September 13, 2010
Law prof presents ‘A Skeptical View of Constitution Worship’
Harvard Law School professor Michael J. Klarman will discuss civil rights and civil liberties at The Johns Hopkins University’s 2010 Constitutional Forum
Harvard Law School professor Michael J. Klarman will discuss civil rights and civil liberties at The Johns Hopkins University’s 2010 Constitutional Forum, a discussion of important legal issues held in conjunction with the annual observance of Constitution Day.
During his talk, “A Skeptical View of Constitution Worship,” Klarman will discuss how our civil rights and civil liberties depend a lot less on the Constitution and courts than one might think.
The forum will take place at 8 p.m. on Thursday, Sept. 16, in Hodson Hall Auditorium on the Homewood campus.
An expert in constitutional law and history with a particular focus on race, Klarman is the Kirkland and Ellis Professor at Harvard Law School, where he joined the faculty in 2008. He received his bachelor’s and master’s degrees from the University of Pennsylvania, his doctorate from the University of Oxford, where he was a Marshall Scholar, and his law degree from Stanford University.
After law school, Klarman clerked for Ruth Bader Ginsburg on the U.S. Court of Appeals for the District of Columbia Circuit. He joined the faculty at the University of Virginia School of Law in 1987 and served there until 2008 as the James Monroe Distinguished Professor of Law and professor of history. Klarman has won numerous awards for his teaching and scholarship, which are primarily in the areas of constitutional law and constitutional history. Klarman has also served as the Ralph S. Tyler Jr. Visiting Professor at Harvard Law School, Distinguished Visiting Lee Professor of Law at the Marshall Wythe School of Law at the College of William and Mary, visiting professor at Stanford Law School and visiting professor at Yale Law School.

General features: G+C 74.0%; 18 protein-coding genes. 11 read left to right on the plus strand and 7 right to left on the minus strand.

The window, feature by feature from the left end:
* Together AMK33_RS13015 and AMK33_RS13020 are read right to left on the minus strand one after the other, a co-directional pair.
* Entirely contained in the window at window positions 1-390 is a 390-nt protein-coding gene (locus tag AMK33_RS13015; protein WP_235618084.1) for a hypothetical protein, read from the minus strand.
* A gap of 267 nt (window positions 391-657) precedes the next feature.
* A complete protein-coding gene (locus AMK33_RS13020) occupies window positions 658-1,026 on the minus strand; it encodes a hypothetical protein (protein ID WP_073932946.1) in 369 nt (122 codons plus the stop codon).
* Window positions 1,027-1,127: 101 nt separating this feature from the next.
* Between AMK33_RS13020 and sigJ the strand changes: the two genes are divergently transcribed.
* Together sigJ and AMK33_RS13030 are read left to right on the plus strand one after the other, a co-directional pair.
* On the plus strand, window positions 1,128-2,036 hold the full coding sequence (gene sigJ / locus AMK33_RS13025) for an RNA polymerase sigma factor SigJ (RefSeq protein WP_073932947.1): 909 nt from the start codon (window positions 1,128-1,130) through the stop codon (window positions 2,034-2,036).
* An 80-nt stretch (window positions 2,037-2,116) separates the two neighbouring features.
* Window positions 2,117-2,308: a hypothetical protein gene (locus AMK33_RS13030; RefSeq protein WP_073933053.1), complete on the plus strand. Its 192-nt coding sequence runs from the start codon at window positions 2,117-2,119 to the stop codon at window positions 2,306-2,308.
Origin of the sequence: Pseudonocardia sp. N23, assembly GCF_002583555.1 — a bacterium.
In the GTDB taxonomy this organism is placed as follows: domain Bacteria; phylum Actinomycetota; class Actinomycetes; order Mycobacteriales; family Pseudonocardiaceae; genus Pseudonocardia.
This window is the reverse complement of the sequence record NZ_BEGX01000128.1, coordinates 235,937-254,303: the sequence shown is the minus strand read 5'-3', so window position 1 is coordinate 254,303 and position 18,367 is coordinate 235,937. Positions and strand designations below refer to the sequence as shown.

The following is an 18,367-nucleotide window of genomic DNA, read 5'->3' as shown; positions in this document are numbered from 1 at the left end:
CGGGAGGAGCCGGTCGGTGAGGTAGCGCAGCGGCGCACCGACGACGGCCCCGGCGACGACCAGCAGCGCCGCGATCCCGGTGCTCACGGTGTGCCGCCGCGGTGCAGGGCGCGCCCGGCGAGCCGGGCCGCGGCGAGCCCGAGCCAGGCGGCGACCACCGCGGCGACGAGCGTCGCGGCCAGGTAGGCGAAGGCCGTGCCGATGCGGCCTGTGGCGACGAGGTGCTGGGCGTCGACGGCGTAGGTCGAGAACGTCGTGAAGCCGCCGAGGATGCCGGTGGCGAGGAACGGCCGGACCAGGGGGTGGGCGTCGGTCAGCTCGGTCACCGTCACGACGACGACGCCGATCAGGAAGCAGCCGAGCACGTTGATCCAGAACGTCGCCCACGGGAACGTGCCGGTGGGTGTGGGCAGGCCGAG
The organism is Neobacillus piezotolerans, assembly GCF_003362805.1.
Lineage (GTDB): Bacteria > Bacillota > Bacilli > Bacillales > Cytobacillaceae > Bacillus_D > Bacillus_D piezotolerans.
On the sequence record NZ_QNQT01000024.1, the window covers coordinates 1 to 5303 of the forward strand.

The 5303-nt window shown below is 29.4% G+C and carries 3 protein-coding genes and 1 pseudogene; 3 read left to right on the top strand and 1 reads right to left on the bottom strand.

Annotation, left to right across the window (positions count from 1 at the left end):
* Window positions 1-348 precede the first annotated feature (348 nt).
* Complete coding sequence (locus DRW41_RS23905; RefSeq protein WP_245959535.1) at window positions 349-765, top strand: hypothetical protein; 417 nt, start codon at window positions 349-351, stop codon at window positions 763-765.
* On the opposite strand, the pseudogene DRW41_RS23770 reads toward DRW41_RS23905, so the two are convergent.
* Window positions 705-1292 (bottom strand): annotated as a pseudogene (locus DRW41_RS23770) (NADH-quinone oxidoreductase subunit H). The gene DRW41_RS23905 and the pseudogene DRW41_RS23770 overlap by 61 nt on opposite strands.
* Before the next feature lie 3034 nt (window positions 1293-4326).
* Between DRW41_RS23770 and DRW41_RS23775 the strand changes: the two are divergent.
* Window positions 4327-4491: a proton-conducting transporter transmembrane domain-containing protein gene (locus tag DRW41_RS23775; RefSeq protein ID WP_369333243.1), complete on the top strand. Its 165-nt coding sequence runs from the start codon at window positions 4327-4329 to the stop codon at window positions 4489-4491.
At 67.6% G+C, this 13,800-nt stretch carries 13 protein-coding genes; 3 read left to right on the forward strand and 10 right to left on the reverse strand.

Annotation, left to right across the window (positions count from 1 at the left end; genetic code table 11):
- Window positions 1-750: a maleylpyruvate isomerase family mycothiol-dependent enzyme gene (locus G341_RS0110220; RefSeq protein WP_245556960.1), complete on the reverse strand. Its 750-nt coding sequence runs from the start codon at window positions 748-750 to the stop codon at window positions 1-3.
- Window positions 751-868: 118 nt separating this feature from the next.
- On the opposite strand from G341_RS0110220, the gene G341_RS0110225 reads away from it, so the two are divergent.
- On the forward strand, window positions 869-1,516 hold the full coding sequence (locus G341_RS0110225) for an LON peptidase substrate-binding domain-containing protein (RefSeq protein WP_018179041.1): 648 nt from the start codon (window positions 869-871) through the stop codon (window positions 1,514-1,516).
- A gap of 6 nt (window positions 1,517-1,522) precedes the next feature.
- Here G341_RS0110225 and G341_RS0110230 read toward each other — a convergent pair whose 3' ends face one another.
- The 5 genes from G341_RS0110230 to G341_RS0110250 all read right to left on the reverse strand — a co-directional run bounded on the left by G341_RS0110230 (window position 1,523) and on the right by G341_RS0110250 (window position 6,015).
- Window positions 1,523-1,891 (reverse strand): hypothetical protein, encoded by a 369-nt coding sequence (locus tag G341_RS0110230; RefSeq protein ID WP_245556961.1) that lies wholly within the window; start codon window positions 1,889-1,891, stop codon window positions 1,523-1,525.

His first book, From Jim Crow to Civil Rights: The Supreme Court and the Struggle for Racial Equality, was published by Oxford University Press in 2004 and received the 2005 Bancroft Prize in History. He published two books in the summer of 2007, also with Oxford University Press: Brown v. Board of Education and the Civil Rights Movement and Unfinished Business: Racial Equality in American History, which is part of Oxford’s Inalienable Rights series. In 2009, Klarman was inducted into the American Academy of Arts and Sciences.
The 2010 Constitutional Forum is supported by the George Huntington Williams Memorial Lectureship, which honors Johns Hopkins’ first professor of petrology. A pioneer in the microscopic study of rocks and minerals, Williams in the late 1880s founded what was then called the Department of Geology (now Earth and Planetary Sciences). In 1917, his family created an endowment in his memory for lectures by distinguished public figures on topics of widespread contemporary interest. Speakers have included Archbishop Desmond Tutu and Russian President Boris Yeltsin.
Klarman’s talk celebrates Constitution Day, Sept. 17, the day in 1787 when delegates convened in Philadelphia to sign the U.S. Constitution. Additional information about Constitution Day may be found by searching the website of the National Archives, www.archives.gov.
The 2010 Constitutional Forum at Johns Hopkins is sponsored by the Department of Political Science and the Office of Government, Community and Public Affairs.